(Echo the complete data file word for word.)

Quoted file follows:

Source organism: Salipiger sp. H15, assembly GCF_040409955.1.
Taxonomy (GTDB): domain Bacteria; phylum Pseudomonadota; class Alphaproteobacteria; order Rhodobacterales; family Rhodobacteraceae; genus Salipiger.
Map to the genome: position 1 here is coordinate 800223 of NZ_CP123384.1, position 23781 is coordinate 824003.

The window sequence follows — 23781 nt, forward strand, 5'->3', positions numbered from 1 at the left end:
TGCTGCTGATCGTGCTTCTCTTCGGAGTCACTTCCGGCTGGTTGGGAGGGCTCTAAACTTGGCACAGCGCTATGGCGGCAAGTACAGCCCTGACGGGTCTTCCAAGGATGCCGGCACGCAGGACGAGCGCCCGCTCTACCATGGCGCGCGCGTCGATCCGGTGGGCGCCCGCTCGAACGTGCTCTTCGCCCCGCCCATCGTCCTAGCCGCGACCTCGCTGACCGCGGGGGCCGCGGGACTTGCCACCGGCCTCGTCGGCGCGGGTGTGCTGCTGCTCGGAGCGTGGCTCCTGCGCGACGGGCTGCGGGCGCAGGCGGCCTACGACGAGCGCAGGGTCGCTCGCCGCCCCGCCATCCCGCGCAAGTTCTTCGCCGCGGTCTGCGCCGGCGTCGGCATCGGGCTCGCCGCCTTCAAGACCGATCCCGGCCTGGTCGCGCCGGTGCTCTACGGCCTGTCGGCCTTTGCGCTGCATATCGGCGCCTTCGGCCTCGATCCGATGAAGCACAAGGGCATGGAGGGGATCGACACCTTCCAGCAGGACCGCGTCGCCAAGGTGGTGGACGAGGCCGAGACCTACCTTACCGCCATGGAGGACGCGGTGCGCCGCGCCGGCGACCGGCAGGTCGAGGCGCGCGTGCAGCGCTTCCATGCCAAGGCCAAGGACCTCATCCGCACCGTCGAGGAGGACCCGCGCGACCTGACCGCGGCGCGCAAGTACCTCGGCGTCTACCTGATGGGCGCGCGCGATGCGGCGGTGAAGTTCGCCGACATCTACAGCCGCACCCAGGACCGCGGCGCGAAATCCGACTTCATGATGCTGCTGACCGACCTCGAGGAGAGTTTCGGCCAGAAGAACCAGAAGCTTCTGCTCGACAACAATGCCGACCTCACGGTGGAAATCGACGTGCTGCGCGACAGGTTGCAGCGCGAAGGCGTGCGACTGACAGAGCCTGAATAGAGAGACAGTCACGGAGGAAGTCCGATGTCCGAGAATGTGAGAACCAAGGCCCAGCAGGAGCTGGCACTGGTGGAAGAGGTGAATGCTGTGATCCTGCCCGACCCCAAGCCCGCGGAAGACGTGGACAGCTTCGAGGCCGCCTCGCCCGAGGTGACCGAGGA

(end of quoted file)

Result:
Source organism: Salipiger sp. H15, assembly GCF_040409955.1.
Taxonomy (GTDB): domain Bacteria; phylum Pseudomonadota; class Alphaproteobacteria; order Rhodobacterales; family Rhodobacteraceae; genus Salipiger.
Map to the genome: position 1 here is coordinate 800223 of NZ_CP123384.1, position 23781 is coordinate 824003.

The window sequence follows — 23781 nt, forward strand, 5'->3', positions numbered from 1 at the left end:
TGCTGCTGATCGTGCTTCTCTTCGGAGTCACTTCCGGCTGGTTGGGAGGGCTCTAAACTTGGCACAGCGCTATGGCGGCAAGTACAGCCCTGACGGGTCTTCCAAGGATGCCGGCACGCAGGACGAGCGCCCGCTCTACCATGGCGCGCGCGTCGATCCGGTGGGCGCCCGCTCGAACGTGCTCTTCGCCCCGCCCATCGTCCTAGCCGCGACCTCGCTGACCGCGGGGGCCGCGGGACTTGCCACCGGCCTCGTCGGCGCGGGTGTGCTGCTGCTCGGAGCGTGGCTCCTGCGCGACGGGCTGCGGGCGCAGGCGGCCTACGACGAGCGCAGGGTCGCTCGCCGCCCCGCCATCCCGCGCAAGTTCTTCGCCGCGGTCTGCGCCGGCGTCGGCATCGGGCTCGCCGCCTTCAAGACCGATCCCGGCCTGGTCGCGCCGGTGCTCTACGGCCTGTCGGCCTTTGCGCTGCATATCGGCGCCTTCGGCCTCGATCCGATGAAGCACAAGGGCATGGAGGGGATCGACACCTTCCAGCAGGACCGCGTCGCCAAGGTGGTGGACGAGGCCGAGACCTACCTTACCGCCATGGAGGACGCGGTGCGCCGCGCCGGCGACCGGCAGGTCGAGGCGCGCGTGCAGCGCTTCCATGCCAAGGCCAAGGACCTCATCCGCACCGTCGAGGAGGACCCGCGCGACCTGACCGCGGCGCGCAAGTACCTCGGCGTCTACCTGATGGGCGCGCGCGATGCGGCGGTGAAGTTCGCCGACATCTACAGCCGCACCCAGGACCGCGGCGCGAAATCCGACTTCATGATGCTGCTGACCGACCTCGAGGAGAGTTTCGGCCAGAAGAACCAGAAGCTTCTGCTCGACAACAATGCCGACCTCACGGTGGAAATCGACGTGCTGCGCGACAGGTTGCAGCGCGAAGGCGTGCGACTGACAGAGCCTGAATAGAGAGACAGTCACGGAGGAAGTCCGATGTCCGAGAATGTGAGAACCAAGGCCCAGCAGGAGCTGGCACTGGTGGAAGAGGTGAATGCTGTGATCCTGCCCGACCCCAAGCCCGCGGAAGACGTGGACAGCTTCGAGGCCGCCTCGCCCGAGGTGACCGAGGA